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UW Election Eye 2012

Campaign 2012 through the eyes of UW faculty and students

Topic: engagement

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November 2, 2012 at 7:00 PM

Seattle youth defy national voter apathy trends

Nationwide, young voters are less likely to vote this year than in 2008. But in Seattle, they’re more engaged than ever before.

More than 300 young Seattleites listen to a motivation speech by State Senator Ed Murray (D-Seattle) before canvassing to get out the vote at Washington Bus’s Trick-or-Vote event last Saturday. (Photo courtesy of Toby Crittenden / UW Election Eye)

SEATTLE — What do a skeleton, Rosie the Riveter and a walking cupcake all have in common?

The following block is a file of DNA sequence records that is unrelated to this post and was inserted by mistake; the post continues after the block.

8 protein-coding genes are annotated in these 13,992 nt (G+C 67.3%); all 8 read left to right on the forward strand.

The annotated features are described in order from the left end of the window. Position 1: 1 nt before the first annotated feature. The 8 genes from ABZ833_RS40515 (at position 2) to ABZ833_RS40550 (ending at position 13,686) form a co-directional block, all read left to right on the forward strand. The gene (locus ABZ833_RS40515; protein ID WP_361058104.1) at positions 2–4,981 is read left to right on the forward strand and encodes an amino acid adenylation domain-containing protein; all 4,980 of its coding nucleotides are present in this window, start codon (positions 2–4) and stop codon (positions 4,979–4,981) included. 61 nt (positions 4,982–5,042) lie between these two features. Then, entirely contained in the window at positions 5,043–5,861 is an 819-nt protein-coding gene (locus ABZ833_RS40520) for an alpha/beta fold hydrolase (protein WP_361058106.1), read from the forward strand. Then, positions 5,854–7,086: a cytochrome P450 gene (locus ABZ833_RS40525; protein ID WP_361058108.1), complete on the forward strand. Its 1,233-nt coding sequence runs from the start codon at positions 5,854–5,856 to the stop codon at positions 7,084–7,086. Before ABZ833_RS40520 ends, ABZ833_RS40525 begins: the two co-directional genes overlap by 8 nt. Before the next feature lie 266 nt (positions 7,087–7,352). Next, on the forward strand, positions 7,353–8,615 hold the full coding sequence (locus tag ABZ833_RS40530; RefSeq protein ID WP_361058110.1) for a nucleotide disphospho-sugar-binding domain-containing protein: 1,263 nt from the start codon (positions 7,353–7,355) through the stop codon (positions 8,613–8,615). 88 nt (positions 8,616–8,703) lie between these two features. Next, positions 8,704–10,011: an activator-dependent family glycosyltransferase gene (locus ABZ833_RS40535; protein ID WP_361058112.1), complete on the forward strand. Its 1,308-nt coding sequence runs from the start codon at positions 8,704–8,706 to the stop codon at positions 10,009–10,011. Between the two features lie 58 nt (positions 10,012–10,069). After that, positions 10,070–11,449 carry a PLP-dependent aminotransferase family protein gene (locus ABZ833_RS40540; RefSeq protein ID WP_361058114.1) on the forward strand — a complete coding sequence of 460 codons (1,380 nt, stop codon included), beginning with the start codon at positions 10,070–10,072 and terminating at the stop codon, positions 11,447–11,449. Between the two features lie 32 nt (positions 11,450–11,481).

They were among 400 creatively-costumed young activists trick-or-treating for votes and marriage equality in Seattle over Halloween weekend.

Trick or Vote, an annual “Get Out the Vote” canvassing event put on by Seattle-based non-profit Washington Bus, saw an unprecedented number of dedicated young people taking to the streets this year in their spookiest (or quirkiest) attire — reminding people to turn in their ballots before election day next week and to support Referendum 74.

It was the biggest turnout at an event in Washington Bus history. This is in keeping with an increasing number of young Seattleites taking politics into their own hands this year — especially when it comes to local and state issues — but this runs counter to national trends of youth-voter disengagement.

Washington Bus, unique in its youth-focused approach to political engagement, doubled its number of regular participants in just the past year. Most of these volunteers are under 25 years old.

 

According to Toby Crittenden, Washington Bus’ executive director, there are now more than 5,000 young people who canvas and phone bank with the Bus on a regular basis, which is ten times more than when it started up in 2007 (and yes, this includes 2008’s “Obamamania“).

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